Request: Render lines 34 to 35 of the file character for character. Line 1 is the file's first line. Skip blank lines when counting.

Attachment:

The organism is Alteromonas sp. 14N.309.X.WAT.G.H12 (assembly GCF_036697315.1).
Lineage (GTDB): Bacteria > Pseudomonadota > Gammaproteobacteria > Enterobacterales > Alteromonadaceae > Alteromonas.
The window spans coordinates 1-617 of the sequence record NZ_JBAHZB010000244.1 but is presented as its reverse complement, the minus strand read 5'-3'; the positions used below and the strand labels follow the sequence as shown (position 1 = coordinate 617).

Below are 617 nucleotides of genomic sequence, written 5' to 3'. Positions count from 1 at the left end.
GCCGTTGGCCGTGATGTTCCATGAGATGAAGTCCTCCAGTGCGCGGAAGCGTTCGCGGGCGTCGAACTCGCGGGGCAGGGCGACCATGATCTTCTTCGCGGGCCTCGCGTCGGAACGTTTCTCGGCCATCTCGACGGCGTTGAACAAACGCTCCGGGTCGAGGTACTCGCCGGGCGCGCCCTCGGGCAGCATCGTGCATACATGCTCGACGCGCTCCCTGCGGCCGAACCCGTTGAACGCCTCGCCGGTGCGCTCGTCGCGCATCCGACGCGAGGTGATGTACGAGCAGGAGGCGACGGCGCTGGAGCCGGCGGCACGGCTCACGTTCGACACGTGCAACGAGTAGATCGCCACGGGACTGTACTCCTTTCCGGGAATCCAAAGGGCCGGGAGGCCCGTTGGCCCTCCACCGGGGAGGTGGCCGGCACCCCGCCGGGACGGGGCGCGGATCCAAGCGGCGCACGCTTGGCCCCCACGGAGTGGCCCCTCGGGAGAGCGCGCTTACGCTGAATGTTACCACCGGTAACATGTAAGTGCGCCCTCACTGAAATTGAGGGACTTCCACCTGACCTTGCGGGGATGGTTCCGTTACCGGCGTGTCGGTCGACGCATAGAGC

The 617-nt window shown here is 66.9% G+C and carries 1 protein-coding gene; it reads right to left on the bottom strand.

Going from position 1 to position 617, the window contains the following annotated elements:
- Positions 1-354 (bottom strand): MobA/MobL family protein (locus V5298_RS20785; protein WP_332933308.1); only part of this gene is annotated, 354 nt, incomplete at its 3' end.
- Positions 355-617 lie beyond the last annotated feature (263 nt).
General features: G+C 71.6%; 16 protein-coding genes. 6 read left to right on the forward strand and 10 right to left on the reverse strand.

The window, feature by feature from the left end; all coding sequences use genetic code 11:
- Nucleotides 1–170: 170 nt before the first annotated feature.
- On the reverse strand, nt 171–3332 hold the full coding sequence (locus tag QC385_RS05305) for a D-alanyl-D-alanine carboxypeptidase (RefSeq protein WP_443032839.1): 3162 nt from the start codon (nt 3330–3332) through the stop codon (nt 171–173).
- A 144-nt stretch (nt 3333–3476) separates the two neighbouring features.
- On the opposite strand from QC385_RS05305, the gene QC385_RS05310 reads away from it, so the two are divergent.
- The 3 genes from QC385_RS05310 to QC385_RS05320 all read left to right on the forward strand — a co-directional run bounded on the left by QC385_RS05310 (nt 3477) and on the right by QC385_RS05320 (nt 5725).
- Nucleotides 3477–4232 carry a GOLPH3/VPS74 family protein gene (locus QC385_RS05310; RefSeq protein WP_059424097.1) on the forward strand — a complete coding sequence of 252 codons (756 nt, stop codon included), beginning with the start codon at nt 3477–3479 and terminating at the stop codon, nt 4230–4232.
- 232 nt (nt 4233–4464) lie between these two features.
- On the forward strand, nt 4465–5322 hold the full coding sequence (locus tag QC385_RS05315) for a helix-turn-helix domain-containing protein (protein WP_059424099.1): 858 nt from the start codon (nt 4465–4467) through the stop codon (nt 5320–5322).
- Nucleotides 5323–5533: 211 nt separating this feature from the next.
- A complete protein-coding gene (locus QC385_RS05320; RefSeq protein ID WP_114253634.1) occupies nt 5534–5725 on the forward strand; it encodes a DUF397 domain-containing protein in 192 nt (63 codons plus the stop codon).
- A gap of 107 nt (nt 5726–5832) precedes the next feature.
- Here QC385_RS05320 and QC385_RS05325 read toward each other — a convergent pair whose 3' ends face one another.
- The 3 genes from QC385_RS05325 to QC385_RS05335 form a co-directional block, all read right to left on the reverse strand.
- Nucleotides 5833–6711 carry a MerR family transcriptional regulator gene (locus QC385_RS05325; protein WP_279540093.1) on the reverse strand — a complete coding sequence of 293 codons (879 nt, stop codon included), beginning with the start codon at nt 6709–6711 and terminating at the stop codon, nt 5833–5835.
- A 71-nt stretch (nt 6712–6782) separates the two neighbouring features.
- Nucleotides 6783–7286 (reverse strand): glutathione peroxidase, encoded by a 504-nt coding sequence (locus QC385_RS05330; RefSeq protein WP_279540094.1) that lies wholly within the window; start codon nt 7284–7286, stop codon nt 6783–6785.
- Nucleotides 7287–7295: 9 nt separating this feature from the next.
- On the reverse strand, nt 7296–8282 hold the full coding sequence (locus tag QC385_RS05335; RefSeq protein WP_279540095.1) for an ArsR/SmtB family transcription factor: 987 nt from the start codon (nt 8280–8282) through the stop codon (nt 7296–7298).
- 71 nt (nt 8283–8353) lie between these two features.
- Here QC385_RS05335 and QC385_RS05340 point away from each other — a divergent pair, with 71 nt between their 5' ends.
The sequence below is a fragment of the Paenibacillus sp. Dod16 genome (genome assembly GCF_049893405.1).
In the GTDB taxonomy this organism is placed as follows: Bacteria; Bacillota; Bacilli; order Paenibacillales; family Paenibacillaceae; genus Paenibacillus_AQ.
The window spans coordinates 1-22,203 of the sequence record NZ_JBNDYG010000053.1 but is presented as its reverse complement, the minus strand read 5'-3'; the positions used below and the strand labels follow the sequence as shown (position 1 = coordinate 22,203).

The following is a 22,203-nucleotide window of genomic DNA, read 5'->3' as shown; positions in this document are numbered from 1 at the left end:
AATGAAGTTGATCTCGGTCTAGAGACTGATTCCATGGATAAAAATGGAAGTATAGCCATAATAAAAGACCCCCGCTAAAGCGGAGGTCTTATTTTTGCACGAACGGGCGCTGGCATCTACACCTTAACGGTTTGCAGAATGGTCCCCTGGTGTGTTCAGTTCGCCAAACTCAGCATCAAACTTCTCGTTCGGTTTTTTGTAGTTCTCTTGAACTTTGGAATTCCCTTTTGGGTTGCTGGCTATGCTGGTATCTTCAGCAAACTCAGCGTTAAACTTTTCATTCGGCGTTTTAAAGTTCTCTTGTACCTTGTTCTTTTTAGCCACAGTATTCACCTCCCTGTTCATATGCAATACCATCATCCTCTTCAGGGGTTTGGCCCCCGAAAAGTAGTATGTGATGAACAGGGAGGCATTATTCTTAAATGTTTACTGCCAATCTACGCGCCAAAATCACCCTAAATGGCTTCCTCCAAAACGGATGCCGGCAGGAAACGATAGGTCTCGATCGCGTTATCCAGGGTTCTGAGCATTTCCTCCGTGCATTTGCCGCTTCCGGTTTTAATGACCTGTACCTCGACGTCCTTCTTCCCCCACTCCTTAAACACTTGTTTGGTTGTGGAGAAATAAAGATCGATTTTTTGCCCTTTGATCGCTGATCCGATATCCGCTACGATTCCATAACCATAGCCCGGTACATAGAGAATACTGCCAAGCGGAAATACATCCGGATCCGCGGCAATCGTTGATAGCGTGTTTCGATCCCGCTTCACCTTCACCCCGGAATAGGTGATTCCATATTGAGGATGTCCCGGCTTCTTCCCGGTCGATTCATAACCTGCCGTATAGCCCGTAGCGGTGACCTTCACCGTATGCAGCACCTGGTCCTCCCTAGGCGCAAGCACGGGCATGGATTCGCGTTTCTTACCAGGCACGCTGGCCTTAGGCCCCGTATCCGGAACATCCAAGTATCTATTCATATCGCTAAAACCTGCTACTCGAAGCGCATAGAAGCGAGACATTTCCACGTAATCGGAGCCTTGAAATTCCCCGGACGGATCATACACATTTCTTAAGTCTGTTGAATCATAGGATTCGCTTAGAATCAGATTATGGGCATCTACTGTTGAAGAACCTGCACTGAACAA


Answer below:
The window spans coordinates 1-22,203 of the sequence record NZ_JBNDYG010000053.1 but is presented as its reverse complement, the minus strand read 5'-3'; the positions used below and the strand labels follow the sequence as shown (position 1 = coordinate 22,203).

The following is a 22,203-nucleotide window of genomic DNA, read 5'->3' as shown; positions in this document are numbered from 1 at the left end: